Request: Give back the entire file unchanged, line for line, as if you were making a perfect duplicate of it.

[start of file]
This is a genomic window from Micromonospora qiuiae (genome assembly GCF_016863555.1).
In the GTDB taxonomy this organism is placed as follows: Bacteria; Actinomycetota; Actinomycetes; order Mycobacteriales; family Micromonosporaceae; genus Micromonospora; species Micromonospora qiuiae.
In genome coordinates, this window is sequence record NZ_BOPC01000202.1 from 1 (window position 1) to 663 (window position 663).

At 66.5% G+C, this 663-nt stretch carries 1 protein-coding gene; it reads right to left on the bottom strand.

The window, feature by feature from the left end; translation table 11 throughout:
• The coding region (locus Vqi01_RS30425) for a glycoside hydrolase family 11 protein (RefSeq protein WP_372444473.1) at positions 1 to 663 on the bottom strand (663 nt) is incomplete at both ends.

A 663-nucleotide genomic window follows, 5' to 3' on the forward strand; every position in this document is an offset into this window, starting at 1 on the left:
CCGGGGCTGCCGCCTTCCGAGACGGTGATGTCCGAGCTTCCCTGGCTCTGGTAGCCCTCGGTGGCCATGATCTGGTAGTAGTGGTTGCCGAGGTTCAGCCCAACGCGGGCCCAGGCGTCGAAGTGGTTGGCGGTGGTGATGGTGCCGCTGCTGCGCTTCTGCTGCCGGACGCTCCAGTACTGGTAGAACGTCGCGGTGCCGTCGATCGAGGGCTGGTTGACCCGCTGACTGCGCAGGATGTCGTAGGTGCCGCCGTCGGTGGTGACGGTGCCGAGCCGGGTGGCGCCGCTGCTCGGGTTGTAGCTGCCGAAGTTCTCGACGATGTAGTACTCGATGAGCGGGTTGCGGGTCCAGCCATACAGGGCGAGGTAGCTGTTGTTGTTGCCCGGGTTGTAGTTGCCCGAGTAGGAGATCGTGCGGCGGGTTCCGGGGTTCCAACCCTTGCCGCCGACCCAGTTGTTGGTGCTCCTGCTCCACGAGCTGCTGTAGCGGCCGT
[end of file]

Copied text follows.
This is a genomic window from Micromonospora qiuiae (genome assembly GCF_016863555.1).
In the GTDB taxonomy this organism is placed as follows: Bacteria; Actinomycetota; Actinomycetes; order Mycobacteriales; family Micromonosporaceae; genus Micromonospora; species Micromonospora qiuiae.
In genome coordinates, this window is sequence record NZ_BOPC01000202.1 from 1 (window position 1) to 663 (window position 663).

At 66.5% G+C, this 663-nt stretch carries 1 protein-coding gene; it reads right to left on the bottom strand.

The window, feature by feature from the left end; translation table 11 throughout:
• The coding region (locus Vqi01_RS30425) for a glycoside hydrolase family 11 protein (RefSeq protein WP_372444473.1) at positions 1 to 663 on the bottom strand (663 nt) is incomplete at both ends.

A 663-nucleotide genomic window follows, 5' to 3' on the forward strand; every position in this document is an offset into this window, starting at 1 on the left:
CCGGGGCTGCCGCCTTCCGAGACGGTGATGTCCGAGCTTCCCTGGCTCTGGTAGCCCTCGGTGGCCATGATCTGGTAGTAGTGGTTGCCGAGGTTCAGCCCAACGCGGGCCCAGGCGTCGAAGTGGTTGGCGGTGGTGATGGTGCCGCTGCTGCGCTTCTGCTGCCGGACGCTCCAGTACTGGTAGAACGTCGCGGTGCCGTCGATCGAGGGCTGGTTGACCCGCTGACTGCGCAGGATGTCGTAGGTGCCGCCGTCGGTGGTGACGGTGCCGAGCCGGGTGGCGCCGCTGCTCGGGTTGTAGCTGCCGAAGTTCTCGACGATGTAGTACTCGATGAGCGGGTTGCGGGTCCAGCCATACAGGGCGAGGTAGCTGTTGTTGTTGCCCGGGTTGTAGTTGCCCGAGTAGGAGATCGTGCGGCGGGTTCCGGGGTTCCAACCCTTGCCGCCGACCCAGTTGTTGGTGCTCCTGCTCCACGAGCTGCTGTAGCGGCCGT